Don't Rely on Home Prices from Generic Websites

It's undeniably fun to visit one of the generic online home search websites at some point. They do give you a fascinating broad-brush overview of the local property marketplace and certainly offer some useful resources for general research into homes in the area you wish to/already live in.

Sadly, many buyers and sellers rapidly discover that the information on these sites is not always accurate and up to date!

Buyers often proudly inform us that they've found the perfect home, but when we do our own check of the area multiple listing service, or MLS, (the accurate search engine for realtors), we sometimes have to break the bad news to them that the property is no longer listed, for whatever reason.

These websites forensically track your activity on their site. When you use them to request to speak to a realtor about a property, you may well not be speaking to the actual listing agent for that home. It will more than likely be three or four other realtors who pay to advertise their services on these sites to obtain leads. They'll invariably bother you with all sorts of questions.

If you're a seller, there's an extremely high probability of there being literally no accuracy in the quoted price of your home on such sites. Each site employs its own calculation techniques to arrive at a price for your home, so there is no consistency at all. Much of the information they use is gathered from the county assessor's office, so if you've had an addition on your home that wasn't recorded by the assessor, then your value will not be accurately reflected on these sites.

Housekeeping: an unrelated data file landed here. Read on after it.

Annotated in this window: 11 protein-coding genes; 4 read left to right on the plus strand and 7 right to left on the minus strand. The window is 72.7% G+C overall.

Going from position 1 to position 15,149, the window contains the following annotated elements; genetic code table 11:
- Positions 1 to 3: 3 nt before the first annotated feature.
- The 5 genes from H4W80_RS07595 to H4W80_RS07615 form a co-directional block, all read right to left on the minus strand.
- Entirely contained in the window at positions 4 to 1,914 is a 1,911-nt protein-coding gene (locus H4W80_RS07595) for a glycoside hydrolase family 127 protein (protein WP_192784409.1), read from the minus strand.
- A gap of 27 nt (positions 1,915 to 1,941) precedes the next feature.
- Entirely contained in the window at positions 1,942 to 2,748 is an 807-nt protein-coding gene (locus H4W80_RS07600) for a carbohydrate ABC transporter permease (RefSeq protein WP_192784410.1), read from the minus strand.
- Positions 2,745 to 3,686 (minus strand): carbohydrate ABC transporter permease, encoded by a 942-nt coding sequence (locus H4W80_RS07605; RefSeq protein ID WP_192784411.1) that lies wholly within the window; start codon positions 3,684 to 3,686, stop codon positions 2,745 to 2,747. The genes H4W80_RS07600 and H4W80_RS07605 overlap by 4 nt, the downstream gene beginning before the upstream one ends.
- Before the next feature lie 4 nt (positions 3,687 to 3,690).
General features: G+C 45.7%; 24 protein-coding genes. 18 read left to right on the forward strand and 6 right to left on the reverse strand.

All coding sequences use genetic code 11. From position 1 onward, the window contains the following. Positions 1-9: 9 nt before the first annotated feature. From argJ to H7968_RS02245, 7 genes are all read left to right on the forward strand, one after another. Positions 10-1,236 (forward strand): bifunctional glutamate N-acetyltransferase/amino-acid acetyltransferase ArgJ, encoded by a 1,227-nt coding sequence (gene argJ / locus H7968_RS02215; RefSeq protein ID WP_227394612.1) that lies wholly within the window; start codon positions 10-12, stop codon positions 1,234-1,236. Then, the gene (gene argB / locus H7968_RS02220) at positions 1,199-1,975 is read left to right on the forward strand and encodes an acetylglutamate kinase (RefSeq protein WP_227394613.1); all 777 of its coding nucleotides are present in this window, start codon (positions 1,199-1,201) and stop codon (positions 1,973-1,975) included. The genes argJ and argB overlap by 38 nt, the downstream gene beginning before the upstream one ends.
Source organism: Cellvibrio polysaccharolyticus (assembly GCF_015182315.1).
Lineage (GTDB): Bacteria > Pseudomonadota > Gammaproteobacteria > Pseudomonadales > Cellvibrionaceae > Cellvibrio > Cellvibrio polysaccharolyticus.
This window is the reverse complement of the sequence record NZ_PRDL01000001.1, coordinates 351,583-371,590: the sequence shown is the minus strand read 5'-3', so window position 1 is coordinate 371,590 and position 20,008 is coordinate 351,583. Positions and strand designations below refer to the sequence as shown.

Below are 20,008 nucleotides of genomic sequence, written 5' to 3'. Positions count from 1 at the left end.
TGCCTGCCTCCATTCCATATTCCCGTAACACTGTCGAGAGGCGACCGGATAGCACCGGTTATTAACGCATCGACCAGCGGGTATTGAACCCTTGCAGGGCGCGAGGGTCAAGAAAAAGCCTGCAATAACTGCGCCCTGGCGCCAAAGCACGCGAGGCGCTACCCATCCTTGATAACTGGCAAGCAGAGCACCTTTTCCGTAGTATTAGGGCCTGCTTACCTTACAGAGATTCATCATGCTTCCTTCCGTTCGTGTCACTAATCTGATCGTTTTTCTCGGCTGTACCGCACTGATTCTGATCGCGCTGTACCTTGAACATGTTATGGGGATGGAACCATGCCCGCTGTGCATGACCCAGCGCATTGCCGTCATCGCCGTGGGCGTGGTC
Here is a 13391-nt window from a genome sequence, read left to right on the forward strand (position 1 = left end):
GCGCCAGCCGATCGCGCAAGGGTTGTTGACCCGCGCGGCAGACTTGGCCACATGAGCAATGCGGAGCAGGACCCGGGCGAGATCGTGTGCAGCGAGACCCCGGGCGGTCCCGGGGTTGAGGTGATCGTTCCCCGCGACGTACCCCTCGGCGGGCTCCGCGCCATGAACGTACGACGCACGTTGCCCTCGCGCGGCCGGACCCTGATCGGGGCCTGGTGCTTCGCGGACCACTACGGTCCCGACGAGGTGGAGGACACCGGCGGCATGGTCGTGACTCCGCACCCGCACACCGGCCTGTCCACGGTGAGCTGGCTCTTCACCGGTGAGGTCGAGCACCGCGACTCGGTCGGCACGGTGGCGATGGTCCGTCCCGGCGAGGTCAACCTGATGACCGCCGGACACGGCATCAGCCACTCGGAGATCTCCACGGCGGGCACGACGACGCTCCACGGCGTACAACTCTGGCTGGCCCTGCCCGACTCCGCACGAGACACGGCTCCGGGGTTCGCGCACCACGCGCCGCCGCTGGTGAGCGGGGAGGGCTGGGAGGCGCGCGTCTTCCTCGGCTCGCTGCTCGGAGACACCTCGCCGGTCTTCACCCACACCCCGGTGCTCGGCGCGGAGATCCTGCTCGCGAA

There is also no allowance made for the ever-changing status of the real estate market. These sites can't tell you whether it's a buyer's market or a seller's market right now. The information they use is always out of date, usually compiled with the help of market data that is at least three months old.

Across the country, there are wild swings in the accuracy of generic website home price estimates. One report last year suggested that they were wrong, to a certain extent, in almost all cases. It also suggested that in some rural counties of California, error rates average as high as 26% off the actual home value.

If you're a serious seller or buyer call us, or refer to our website search engine, based on the area MLS, so we can make the most accurate search for you. By all means use the generic sites for a quick guesstimate, or just a bit of fun, but always remember that though they have their uses, they contain lots of information that is often not in a good position to be taken seriously.

Dominic Nicoli